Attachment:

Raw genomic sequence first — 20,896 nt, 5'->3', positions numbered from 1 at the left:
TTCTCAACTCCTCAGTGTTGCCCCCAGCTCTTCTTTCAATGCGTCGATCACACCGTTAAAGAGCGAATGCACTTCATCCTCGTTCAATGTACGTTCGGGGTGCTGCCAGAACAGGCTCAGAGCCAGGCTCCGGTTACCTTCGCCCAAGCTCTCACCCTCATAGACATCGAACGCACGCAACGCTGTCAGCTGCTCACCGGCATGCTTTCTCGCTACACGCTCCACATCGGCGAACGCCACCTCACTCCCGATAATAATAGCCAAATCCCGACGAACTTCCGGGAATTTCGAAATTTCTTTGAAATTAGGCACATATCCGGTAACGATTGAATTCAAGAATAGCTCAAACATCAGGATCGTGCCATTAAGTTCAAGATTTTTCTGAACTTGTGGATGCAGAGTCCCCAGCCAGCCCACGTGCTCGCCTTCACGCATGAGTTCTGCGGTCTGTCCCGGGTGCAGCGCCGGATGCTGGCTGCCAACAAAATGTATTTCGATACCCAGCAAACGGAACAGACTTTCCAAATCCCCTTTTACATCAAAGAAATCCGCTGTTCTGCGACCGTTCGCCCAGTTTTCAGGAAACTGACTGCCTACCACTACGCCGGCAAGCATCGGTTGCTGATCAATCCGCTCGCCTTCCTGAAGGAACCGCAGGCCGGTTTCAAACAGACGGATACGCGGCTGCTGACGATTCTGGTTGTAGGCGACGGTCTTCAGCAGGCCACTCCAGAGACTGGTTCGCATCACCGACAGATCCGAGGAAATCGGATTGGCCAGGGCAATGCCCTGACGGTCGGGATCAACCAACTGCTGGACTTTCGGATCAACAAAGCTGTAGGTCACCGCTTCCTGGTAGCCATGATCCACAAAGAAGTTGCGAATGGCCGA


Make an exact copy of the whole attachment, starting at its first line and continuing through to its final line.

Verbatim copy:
Raw genomic sequence first — 20,896 nt, 5'->3', positions numbered from 1 at the left:
TTCTCAACTCCTCAGTGTTGCCCCCAGCTCTTCTTTCAATGCGTCGATCACACCGTTAAAGAGCGAATGCACTTCATCCTCGTTCAATGTACGTTCGGGGTGCTGCCAGAACAGGCTCAGAGCCAGGCTCCGGTTACCTTCGCCCAAGCTCTCACCCTCATAGACATCGAACGCACGCAACGCTGTCAGCTGCTCACCGGCATGCTTTCTCGCTACACGCTCCACATCGGCGAACGCCACCTCACTCCCGATAATAATAGCCAAATCCCGACGAACTTCCGGGAATTTCGAAATTTCTTTGAAATTAGGCACATATCCGGTAACGATTGAATTCAAGAATAGCTCAAACATCAGGATCGTGCCATTAAGTTCAAGATTTTTCTGAACTTGTGGATGCAGAGTCCCCAGCCAGCCCACGTGCTCGCCTTCACGCATGAGTTCTGCGGTCTGTCCCGGGTGCAGCGCCGGATGCTGGCTGCCAACAAAATGTATTTCGATACCCAGCAAACGGAACAGACTTTCCAAATCCCCTTTTACATCAAAGAAATCCGCTGTTCTGCGACCGTTCGCCCAGTTTTCAGGAAACTGACTGCCTACCACTACGCCGGCAAGCATCGGTTGCTGATCAATCCGCTCGCCTTCCTGAAGGAACCGCAGGCCGGTTTCAAACAGACGGATACGCGGCTGCTGACGATTCTGGTTGTAGGCGACGGTCTTCAGCAGGCCACTCCAGAGACTGGTTCGCATCACCGACAGATCCGAGGAAATCGGATTGGCCAGGGCAATGCCCTGACGGTCGGGATCAACCAACTGCTGGACTTTCGGATCAACAAAGCTGTAGGTCACCGCTTCCTGGTAGCCATGATCCACAAAGAAGTTGCGAATGGCCGA